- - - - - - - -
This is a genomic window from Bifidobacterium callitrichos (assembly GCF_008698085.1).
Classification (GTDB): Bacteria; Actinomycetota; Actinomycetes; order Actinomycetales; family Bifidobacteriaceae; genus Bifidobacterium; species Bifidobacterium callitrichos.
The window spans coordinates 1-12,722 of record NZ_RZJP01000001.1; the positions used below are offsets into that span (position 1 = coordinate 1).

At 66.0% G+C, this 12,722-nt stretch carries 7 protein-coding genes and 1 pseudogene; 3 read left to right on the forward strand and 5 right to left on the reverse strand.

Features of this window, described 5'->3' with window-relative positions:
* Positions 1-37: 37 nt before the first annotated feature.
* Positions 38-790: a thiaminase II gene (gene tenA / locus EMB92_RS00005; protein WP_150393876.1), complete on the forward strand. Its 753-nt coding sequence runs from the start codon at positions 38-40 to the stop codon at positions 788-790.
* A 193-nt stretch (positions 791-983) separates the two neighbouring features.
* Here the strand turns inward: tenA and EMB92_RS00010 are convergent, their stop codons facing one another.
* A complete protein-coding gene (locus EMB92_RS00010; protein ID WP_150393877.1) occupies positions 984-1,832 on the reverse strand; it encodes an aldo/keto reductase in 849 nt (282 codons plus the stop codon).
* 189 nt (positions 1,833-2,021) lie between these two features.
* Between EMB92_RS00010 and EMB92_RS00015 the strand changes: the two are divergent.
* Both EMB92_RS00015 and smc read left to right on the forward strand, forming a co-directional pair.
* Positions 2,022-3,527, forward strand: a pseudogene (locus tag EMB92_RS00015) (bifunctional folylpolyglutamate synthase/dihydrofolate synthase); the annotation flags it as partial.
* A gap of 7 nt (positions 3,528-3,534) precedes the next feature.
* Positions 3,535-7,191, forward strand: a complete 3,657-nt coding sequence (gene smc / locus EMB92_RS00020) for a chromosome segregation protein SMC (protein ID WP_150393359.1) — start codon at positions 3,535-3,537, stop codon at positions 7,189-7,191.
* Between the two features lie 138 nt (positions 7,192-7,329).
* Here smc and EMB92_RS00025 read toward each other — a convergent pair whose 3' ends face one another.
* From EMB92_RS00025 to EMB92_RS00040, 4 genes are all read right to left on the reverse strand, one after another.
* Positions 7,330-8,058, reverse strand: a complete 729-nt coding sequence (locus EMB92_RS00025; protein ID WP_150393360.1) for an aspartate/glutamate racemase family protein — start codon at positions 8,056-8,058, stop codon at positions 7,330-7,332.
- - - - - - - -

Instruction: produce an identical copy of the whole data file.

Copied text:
This is a genomic window from Bifidobacterium callitrichos (assembly GCF_008698085.1).
Classification (GTDB): Bacteria; Actinomycetota; Actinomycetes; order Actinomycetales; family Bifidobacteriaceae; genus Bifidobacterium; species Bifidobacterium callitrichos.
The window spans coordinates 1-12,722 of record NZ_RZJP01000001.1; the positions used below are offsets into that span (position 1 = coordinate 1).

At 66.0% G+C, this 12,722-nt stretch carries 7 protein-coding genes and 1 pseudogene; 3 read left to right on the forward strand and 5 right to left on the reverse strand.

Features of this window, described 5'->3' with window-relative positions:
* Positions 1-37: 37 nt before the first annotated feature.
* Positions 38-790: a thiaminase II gene (gene tenA / locus EMB92_RS00005; protein WP_150393876.1), complete on the forward strand. Its 753-nt coding sequence runs from the start codon at positions 38-40 to the stop codon at positions 788-790.
* A 193-nt stretch (positions 791-983) separates the two neighbouring features.
* Here the strand turns inward: tenA and EMB92_RS00010 are convergent, their stop codons facing one another.
* A complete protein-coding gene (locus EMB92_RS00010; protein ID WP_150393877.1) occupies positions 984-1,832 on the reverse strand; it encodes an aldo/keto reductase in 849 nt (282 codons plus the stop codon).
* 189 nt (positions 1,833-2,021) lie between these two features.
* Between EMB92_RS00010 and EMB92_RS00015 the strand changes: the two are divergent.
* Both EMB92_RS00015 and smc read left to right on the forward strand, forming a co-directional pair.
* Positions 2,022-3,527, forward strand: a pseudogene (locus tag EMB92_RS00015) (bifunctional folylpolyglutamate synthase/dihydrofolate synthase); the annotation flags it as partial.
* A gap of 7 nt (positions 3,528-3,534) precedes the next feature.
* Positions 3,535-7,191, forward strand: a complete 3,657-nt coding sequence (gene smc / locus EMB92_RS00020) for a chromosome segregation protein SMC (protein ID WP_150393359.1) — start codon at positions 3,535-3,537, stop codon at positions 7,189-7,191.
* Between the two features lie 138 nt (positions 7,192-7,329).
* Here smc and EMB92_RS00025 read toward each other — a convergent pair whose 3' ends face one another.
* From EMB92_RS00025 to EMB92_RS00040, 4 genes are all read right to left on the reverse strand, one after another.
* Positions 7,330-8,058, reverse strand: a complete 729-nt coding sequence (locus EMB92_RS00025; protein ID WP_150393360.1) for an aspartate/glutamate racemase family protein — start codon at positions 8,056-8,058, stop codon at positions 7,330-7,332.